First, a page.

Mt. Vernon Register-News from Mt Vernon, Illinois on September 16, 1952 · Page 4
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Mt. Vernon Register-News from Mt Vernon, Illinois · Page 4

Mt Vernon, Illinois
Issue Date:
Tuesday, September 16, 1952
Page 4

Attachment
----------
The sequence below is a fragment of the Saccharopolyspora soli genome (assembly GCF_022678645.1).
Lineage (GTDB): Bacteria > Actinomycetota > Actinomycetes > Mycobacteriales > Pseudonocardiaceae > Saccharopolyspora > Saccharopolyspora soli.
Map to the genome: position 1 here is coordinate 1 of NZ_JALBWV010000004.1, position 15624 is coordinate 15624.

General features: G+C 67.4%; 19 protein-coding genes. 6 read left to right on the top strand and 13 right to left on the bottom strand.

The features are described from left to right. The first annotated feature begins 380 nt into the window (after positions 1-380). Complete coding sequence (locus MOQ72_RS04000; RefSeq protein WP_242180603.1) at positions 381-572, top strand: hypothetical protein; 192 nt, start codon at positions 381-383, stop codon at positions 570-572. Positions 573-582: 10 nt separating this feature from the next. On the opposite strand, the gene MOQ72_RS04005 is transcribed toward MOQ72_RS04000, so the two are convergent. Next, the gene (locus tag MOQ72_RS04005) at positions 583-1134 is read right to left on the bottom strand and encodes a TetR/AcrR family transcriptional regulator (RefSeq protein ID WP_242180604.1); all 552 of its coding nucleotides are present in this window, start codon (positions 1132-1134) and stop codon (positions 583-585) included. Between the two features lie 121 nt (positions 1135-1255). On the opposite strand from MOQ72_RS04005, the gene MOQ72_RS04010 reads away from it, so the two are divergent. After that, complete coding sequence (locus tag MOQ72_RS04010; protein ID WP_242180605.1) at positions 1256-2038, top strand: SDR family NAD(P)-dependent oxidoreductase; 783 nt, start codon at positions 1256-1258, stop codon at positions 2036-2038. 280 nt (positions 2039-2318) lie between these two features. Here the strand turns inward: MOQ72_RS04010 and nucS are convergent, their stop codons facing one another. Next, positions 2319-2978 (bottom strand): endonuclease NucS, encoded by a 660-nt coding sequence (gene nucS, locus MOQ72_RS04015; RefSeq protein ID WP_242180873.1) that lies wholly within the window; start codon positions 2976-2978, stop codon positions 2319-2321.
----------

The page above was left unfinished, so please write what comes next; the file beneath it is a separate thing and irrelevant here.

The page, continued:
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1 r THE REGISTER-NF\VS — MT. VERNON, ILLINOIS TUESDAY, SEPTEMBER 16, 1952 MT. VERNON REGISTER.NEWS (OAILI BXOFl SUflDATI in- rXUNOJI NBWS BiTiLBUlSESD 1871 COKSOliOATED SERXIIBEit M. 1030 tDVns liACKiWAI 0. J fHOMPSOU OaiAN ME 'rCALF — O L 8BEB0BM Edlloi BnilDeiir Uanasu „ Nfwi Editoi Plaol Bttp«nnleaden} HSUBKH or VRB ASSOCIATED PBJSS— Th. AMOdiWd Pre" «» etcJn ^v^lj «• Utled to Iht am loi U» pabUcnUoD o$ mU ^•m* eredlted lo tt ot not oUiarwlM ctwU* ^ ID im» o»P«r wj* •I*!' *• toeai a«^» pDbltihed tberalD. Inured u SeconO OMt »•"« «t»ni- portmtlon through the m«il» »t the Po»t '0«le» at Mount Vernon. UlinoH andei Ike •ct ol M«rcb 8. 187*. •UBSCMUmOit ttATUS SnbKripUoa* muii M p&ia u> adTh.j' B| oDSll JafterM> connij wid ad JdSiiin coa nuw p«i 7t»* q «ot"Sa76 3 OBOl ISSfi: 1 mo. By "oiui ax taide UilerwD uid «d- laiBlBl euunutp irithis D&d auJ ««i rCAl tS.OO. 0 mo* t&OO- 8 moa. 93.26: p«r alDrlr tuonth Ootald* aao mUea jtu SS.OO: 6 moa S5 .7A: I (3.76. osa nontb (MTvered to oaiTlvr U du P«r %w* «,.._,.„. »«.oo 1.00 1J6 1.80 <2 A Thought For Today And the people said unto Joshua, The Lord our God wUJ we serve, and his voice wUl we obey.—Jofliua UM. The Word of God proves the truth ol religion: the corruption of man, necessity; government. Its advantages.—Stanislaus. Theyll Do It Every Time By Jimmy Hatlo T HE ATHLETIC CLUB DOORS, A W^DER OF SClENCE>0PEig(NO HANDS) FOR THE MEMBERS (V^UN^ <|lANTS)... -u\>-\i5jj|j'^- Its Editorial &isr THE DOORS AT OUR cuKic'muLD 6IVE )0u comsms. TO OPEN 'EM SAMSON WtXJLD ^JEED TEN TRANSFUSIONS WISCONSIN VOTERS SEEM TO FEEL McCARTHY'S METHOD JUSTIFIED I N THE WEEKS AHEAD, no American citizen an >-\vhere and certainly no candidate for major national office can escape giving sober thought to the resounding primary victory scored in Wisconsin by Senator McCarthy. The Senator won real populjir approval. Triumph by a margin of 3^25,000 can't be dismissed as just the work of an effective state Republican organization. Vote totals indicate, in fact, that many Democrats crossed over to support MqCarthy, as they are allowed to do under Wisconsin law. The reverse had been expected. Plainly, the people of Wisconsin are not seriously impressed with .the ceaseless attacks made upon McCarthy over the past two years. Critics who have charged that he h,as tarred many innocent people ;While not really accomplishing anything seem iiot to have made im-j'^ov. Stevenson. They follow ;pact in his home area. TEACHERS ASK FOR MORE STATE AID TO SCHOOLS lEA Seeking Boost of $35,000,000 in the Next Two Years. The World Today [ Truman and Taft In Political Picture >: >|: ij( BV JAAIES MARLOW WASHINGTON. — President Truman and Sen. Taft will make it more comfortable for anyone who can't get adjusted to the campaigning of Gen. Eisenhower and # Dr. Jordan The Doctor Says T standard political practice; make it slam-bang and personal. Not so with Eisenhower and O JUDGE FROM THE PRIMLY, th€i voters view these criticisms Stevenson Being newcomers to as either beside the point or unfsyr and exaggerated. Not un- Icommonly, the peopJe of any particular state resent attacks by out- ;5iders against one of their own. Senator Taft reaped a harvest of •votes on this score in Ohio two years ago. And no man has been more isteadily assailed from the outside than McCarthj'. Wisconsin citizens evidently f«tel, too. that communism in all its 'forms is a hatefui thing which must be swiftly and efficiently eradicat- *ed wherever found. In this they may very well be joined by the -overwhelming majority of Americans. There appears to be slim Ipatience with those who approach the task with a "soft" attitude. I When President Truman labeled the 1947 Alger Hiss investigation national politics they started out as mild as a couple of cousins. * m * NOW THE GENERAL IS GETTING ROUGHER on the Truman administration and the Governor is getting a little mors caustic about the Republicans. But both still seem to be trying to work up a full head of steam. They may get assists, with Taft shoveling coal under Stevenson. Truman doing the same for Eisenhower, and Truman and Taft doing like•a "red herring," he gave the unpression he wasn't too troubled over wise for each othre. subversives in government. Others in his administration also belittled | • ti- iprobers who were striking real pay dirt. By their casualness, they ' ME.ANWHILE, THE \ OTERS set the stage for men who would attack the evil more aggressively. "/"^^^ , "'"^^ opinions • McCarthy was only one such man, but he has managed to convince : ff^^' WhU? EiSoweT. the suc- -millions of his countrymen that he is the outstanding foe of Com- jcessful General, was known to munists in govertmient. everybody. Eisenhower, the poli- • « • tician, was brand new. And most ANCE DEEP FEARS ARE STIRRED, people perhaps are irresistibly iV drawn to the support of anyone who seems devoted to removing i though he has been governor in Illinois for four years. drawn to the support of anyone who seems devoted to removing the cause of those fears. They may not worry too greatly over the 'techniques used in attacking what they fear. They brush these aside, intent only on what they see s^s the "great good"—the fight against communism. The Wisconsin verdict, therefore, is almost surely a positive asser- ;tion of support for the man who, to millions, is the symbol of the .fight against internal enemies. The voters there seemed to say that McCarthy's objectives are good, and that in consequence the means he uses to reach them are unimportant. [ All Wisconsin voters get a chance in November to ratify or reverse that decision. And some day all America may have to face the same choice- Man Drowns on , Swim in River 0y Aiaeciatad Prets : ST. LOUIS.—The body of John L. Knight, 29, who drowned Saturday after entering the Mississippi for a swim, was recovered Monday. Two friends said Knight had piade a bet with them on a swim from Alton to St. Louis. They said instead of entering the water with them at Alton, he jumped into the river when they swam by at the loot of Branch Street at St. Louis. • In Ethiopia, borrower and lender are chained together untU the debt is paid if a debtor fails to ^eet his obligations. Queen Norriman Goes to Doctor By Atfsciattd Prass BRIGUE, Switzerlar^. ~ E.v- Queen Narriman of Egypt entered Switzerland by train today to be treated by a gynecologist. It was reported she was bound for Lausanne. A spokesman at the Isle of Capri, where Narriman and ex-King Farouk are living in exile, said she would be treated for a minor disorder suffered since the birth of her son. King Faud II. last January 16. SINCE NEITHER Eisenhower nor Ste\enson had been connected with tneir respfective parties nationally, neither could be blamed for the sins of his party. So the voters their White House worthiness on what they say and do in this campaign, plus one other thing: That's the record of their party. Voters will have to take that into consideration. Highest building in the state of Washington is the L. C. Smith building in Seattle, 32 stories high. Cinemo Stai i Antwr to Pr«viou« Puwfe HORIZONTAL 1 Cinema star — Bickford 8He ia a movie —* 13 Surfeited 14 Rebuke • 15 Mineral rock 16 Rightful nCoryza (pi.) 18 Young salmon 23 Poultry 20 He hai * great„ P/oduct in acting" Among 1i Conducted 6 Toiletry cuci 1 Observed 8 Inlet 8 Odd Job 10 Baked clay 11 Chancel 12 Pauio • 19 Rave 21 Melodies R A V A U m o O R F • Q n a M • * Bl >- E A f» u A N T C mm • • T O 9 E w S E IS R 1 A Vl E B P A I? A K R w B S e. M O R T E is. N A K U s U R A N 1 A h. A M o s T .1 O Nl $ O N e m A T L. O U 1 .£ ^ R A N S 31 M sl U s • T T 1 N <3 e 6 "1 A N T e • M D W • 1 Vets Can Apply For Combat Pay At Local Office Korean veterans can now file applications for combat pa\- here, it was announced by Lewis Brake, Illinois Veterans Commission officer. Application forms for combat pay are now available in the I,V C. office in the basement of the court -Applications may be filled out any week day between 8:30 a.m. and 6:00 p.m. and on Saturdays until noon. 31 Promontory 33 Protective covering 37 Light brown 43 Froster 48 Kind of couch 47 Dull and monotonous 4d Son of Eve (Bib.) oo hrnn7<i2« Vein of ore 27 Biblical name 38 Distinct part ORP™M 28SeU-esteem 40Emisaariei ooAt !^h .Jn« ( PU 42 With slightly 50 Flower II ^^Lw *2» Separate raised anchor 51 Hurl 29 Coownf Q„ jjjg 43 stagg whisper 54 Poem 32slISScl to * • sheltered «lde 44 Short barb 58 Right (ab.) cuim 34 Orihk m«dt with malt SSrieh 36Poeitlenc 39 Low haunt 40Art (Utin) 41 Poker atakai 42 8inoa <3 Blackbird 44 SwelU 48 Pastry 52 Oak fruit 53 River (Sp.) SSHoot 56EaulpaM« STAccoat SSSnarei eoiDMCta vuncAi* t Shear SOlympiaB goddcta 3Mimlck «r 4IMfhtUM (aW IT— Twins Sentenced In Holdup Slaying By Associated °rcss EDWARDSVILLE, 111, — Sev- enieen-year-old twin brothers ha\e received 25-year prison sentences in the slaying of a restaurant patron in an attempted holdup. Circuit .ludRC Edward F, Bai'eis pronounced sentence Monday on Berl\e and Meriye Unverzagt of South Roxana, 111. They pleaded guilt\' Frida\' to murder charges. Jolin Kolcliacoff, a steel U'orker. was shot lo death in a Madison, 111. restaurant July 3, Penicillin or Sulfa Drugs Give Best Results in Scarlet Fever One of the serious childhood contagious diseases is scarlet fever. In recent years, it has seemed to be on the downswing: that is. there have not been as many cases of the disease as there were in the past, and it has also been comparatively mild, but is still a serious condition. In 1942, for example, there were over 125,000 cases of the disease reported in the United States, and 425 deaths from this cause. l The germ which causes scarlet , fever is a streptococcus. Scarlet i fever is contagious; that is, it is i spread from one person to another,' especially during the early part of ^ the disease. It attacks at any age, but is most common in children and partly for this reason is most frequent "during the school year. The disease develops from one to seven days after e.xposure. Generally, the s >Tnptoms come on suddenly with chilly sensations or real chills. Vomiting is common. Headache is also often present. The fever develops rapidly and rises quickly to 104 or 105. The throat is usually sore, the tongue coated and a cough may be present. Flushing of the face is the rule. The rash usually appears about the second day. It looks like scattered red points on the skin and is hkely to appear first on the neck and "chest, but spreads rapidly to the entire skin. In two or three days it fades. After the rash and fever have left, the skin looks dry and rough and gradually the outer skin begins to peel and shed. Sometimes it comes off in large flakes which can be peeled like an apple. Strict isolation and quarantine is advisable. Quarantine ordinarily runs for si.x to eight weeks, though there is a tendency to shorten this period. Those who have a discharge from the ears or nose afterwards have to be quarantined for longer periods. Prevent Complications Many doctors recommend active immunization, that is, the use of injections of scarlet fever toxin aimed at building up a resistance. This is probably particularly desirable for nurses or others who are especially likely to be exposed. The treatment is aimed at the relief of svTnptoms, the shortening of the disease and the prevention of complications. Among the complications are Bright 's disease, or nephritis, swollen glands, arthritis, bronchitis or bronchopneumonia, and infections of the ear. Antitoxins or serums obtained from convalescent .patients have been used with good results, but today penicillin or one of the sulfas seem to give the best results. One attack of scarlet fever usually gives immunity for life, though second an deven third attacks have been reported. .Abandoned Custom The custom of binding women's feet in China was abandoned at the beginning of the present century. It started in 934 A. D.. but a peiiod of 100 years passed be- foi-e it became popular. Bv AiiacliiUd Pr«i» SPRINGFtELD, HI.—'Hie Illinois Education Association, a teachers group influential In the Legislature, is preparing to press for bigger state aid payments to public grade and high schools. Tlie increase currently mentioned by lEA leaders as a goal for the 1953-55 budget period would represent a boost of 35 miHi"" dollars over appropriations for the present two years. This figure \voul(1 cover the organization's aims only for the common school fund, the teacher pension fund and enlarged enroll- jTients, There are indications it may seek an additional increase of eight million for pupil transportation, school lunch, handicapped pupil and vocational education programs. The possible objectives were discussed today in the September issue of Illinois Education, montli- ly IE.'\ publication, by Irving F. Pearson. 1E.\ executive secretary, and W. A. Carruthrrs, superintendent of Murphysboro schools and TEA legislative committee chairman, Pearson said the school picture is clouded by building shortages, crowded classrooms, an increasing schools population and heavy teaching loads. "Public concern must be aroused," he .said editorially. Ho urged local school officials to explain their problcnis to local civic leaders and to conlaot all candidates for the Legislature prior to the Nov. 4 election. LcRlsluture IVfoots In Jitnunry Legislators elected lhi.s fail will serve in the next General Ass^em- bly, which convenes in Janijary, 1953. In the Legislature, the main bone of contention involving schools usually is the size of the appropriation for the common school fund, which finances flat grants and equalization payments throughout the state, ft is the basic soui'ce of school revenue from the state, which supiloments local property tax collect ons. The 1949 Legislature raised this appropriation about 33 million dollars to IQO million H\K I in 1931 it was hiked again —to 124 million, Pearson said the amount should be boosted in 1953 to 159 million at least, and perhaps to a higher level. If the jncvcaBB is 35 mUHon, he said, 23 million of this amount should go to the common school fund and six million each for teachers pensionsi ancl to provide for larger school enroUmcntB. Dangers of Rectal Troubles FREE BOOK — Explains Many Associated Conditions B « r U a 0 1\ P. ticailmhe, constiiiatloii. tlt<;ni\eiis, nausi'U, cihiUimiiuil soreii«t>i, ii((Miijili iiiKTtiiial I'OiiiliHong arn oltiMi c'rtvuvil by Piles, Fistula or Oouin T^MUhlM, 10 i.«t!t FKBE BOOK oxpljlns the n.TUii-o (if ilx'.bf ailn\onts, W T U O lo- ilw—ii |iii»t('iu-il will c|o Thornton A Minor Hosiilliil, Suite il'J7, llll E, Llnwood, Kansas l'it.v ,'t, Mu, MOVIE TIME TABLE •CARRIE" 3:00 - 4;.<I0 8:55 - 9:30 PLAZA ••'I.ADY OF "BDRLESQUE" 4:0.5 - 7:30 "SATAN IN SKIRTS" 2:30 • 5:55 - 9:20 KI \0\ IIIHOMS; ACICTIONEKR The Service That Pays Instead of Cost PHONE — MU Vernor 3M83-WI U'altonviite I SRI I • Official Publication) Report of condition of SECURITY BANK OF MT. VERNON MT. VERNON, ILLINOIS Transmitted In responi* to call of th» Auditor ol Putilie Accounts ptjrauant to llw and showing condition at the close of business on the 5th day of Sept.. 1S52 RESOURCES 1 Cash and du. from b»nKi » 751,398.86 2. Outside checks and other cash items T8B.45 ]. U.S Covtrnmtnl obligations direct «n<l/or fully gu»r»nte«< — 3,933,661.37 i. Other band* itochs end lecuritle* , 598,800,00 5, Loans and dlseounU 1,607,756.37 6. Overdrafts -. Banking house, none. Furniture and fixtures 179,404.83 79,404,13 3, Other real estate 11. Other resources 15,1I6.5» GRAND TOTAL RESOURCES $ 6,987,066,SS LIABILITIES Capital stock » 200,000,00 Surplus . 100.000 00 Undivided profits (Net) 87,677.|J Reserve Accounts 737.97 lOPS inMoitonN.: Where The BIG PICTURES Show First IIR (ONOiTiONID ton lOUK CSMtOitt ENDS TODAY Laurence Oliver A Jennifer Jones in "CARRIE." • STARTS WEDNESDAY * 12. 14. 15, 16. 1 7 IS 19, Your Manners You are telling an anecdote, and cannot remember an exact date WRONG: Pause in telling the story to tr\ to figure out loud just when it happened. RIGHT: Don't ruin the story by tr\ing to figure out a detail that is only important to you- not to your listeners. For COMBINING ond CORN PICKING See LELAN CARR Waltonvllle Road, Ph. 3857-JI TUESDAY-WEDNESDAY Demand depoaits 4,03 1 351,74 Time deposits , 2,547,54 7,53 Due lo banks 18,500.00 Total of deposits; (1) Secured by pledge of assets 5 725,046.26 (2| Not secured by pledge of assets 55,872,353,01 (3) Total deposits 56,597,399,27 Other liabilities 1,251.75 GRAND TOTAL LIABILITIES 5 6,987,086,88 MEMORANDUM; Assets Pledged to Secure Llabilltict: Assets Pledged (a) U,S. Government obligations direct and/or fully guaranteed J 875,000,00 Total Amount ot Assets Pledged ieicluding rediscounts) \ 875,000,00 Purpose and Amount ot Pledge <a) Against U,S Government and Postal Savings depotiU S 215,000,00 (b) Against funds ol State of Illinois 660,000.00 Total Amount of Assets Pledged (muif agree with Item 26){ 875,000.00 I, W P Esl«>, cashier of the above named bank, do solemnly tw(»r that the ab«v« statement Is true to the best of my knowledge and belief, and that the Items and • mounts shown above agree with the items and amounts shown in the report made to the Auditor of Public Accounts, State of Illinois, pursuant to law W P ESTES. Cashier, 25. 26. 27. STATE OF ILLINOIS, COUNTY OF JEFFERSON Correct Attest- BEN GLA5SMAN, R, C, M C M ILLAN , Directors. ^' ,lo.„nj >'**"^ GEORGE MONTGOMERY KAkIN BOOTH - JEROME COURTIAND a cotui«iia PiCTUif Subscribed and sworn to bpfore me this 13th day of Sept,, 1952. (SEAL) Ula D. Hindman, Notary Publl*. My Commission expires Nov. 27, 1955, — TUESDAY — FAMILY NIGHT $1.00 PER CAR PAT O'BRIEN "JOHNNY ONE-EYE" — WEDNESDAY and THURSDAY — in Color GLORIA SMMNSON^ BEDROOM ( NIUIIOUS aoss- COUNTIY AIR (ONDlTlONiD FOR TOUR COMIORt STADIuM Now Showing oW»^ ^^^^ -PLUS SECOND FEATURE"THESE GIRLS ARE FOOLISH" SHOW EVERY NIGHT—RAIN OR CLEAR ocr>i_ c <r» iv« r-o r> G regory PECif^ ANNBIYTH i.uxatACM'a IN mS ARMS 1 ENDS TODAY "LADY OF BURLESQUE" plus "SATAN IN SKIRTS" • STARTS WEDNESDAY • TWO BIG 2ND RUN HITS! IkiCUimMTiMrBuiSTiDOraiTHiGMrE^ MtsiNTia av W ARNER B ROS. PATRieU STEVE ^cOH FORBES^ DOROTHY HART' DltfOfO fiT EDWIN L.MARIN Murder NBIL'COCM — Plus Thrills . . . Suspense SMimi'VlilliiiGJIElf ANDREW STONE VJP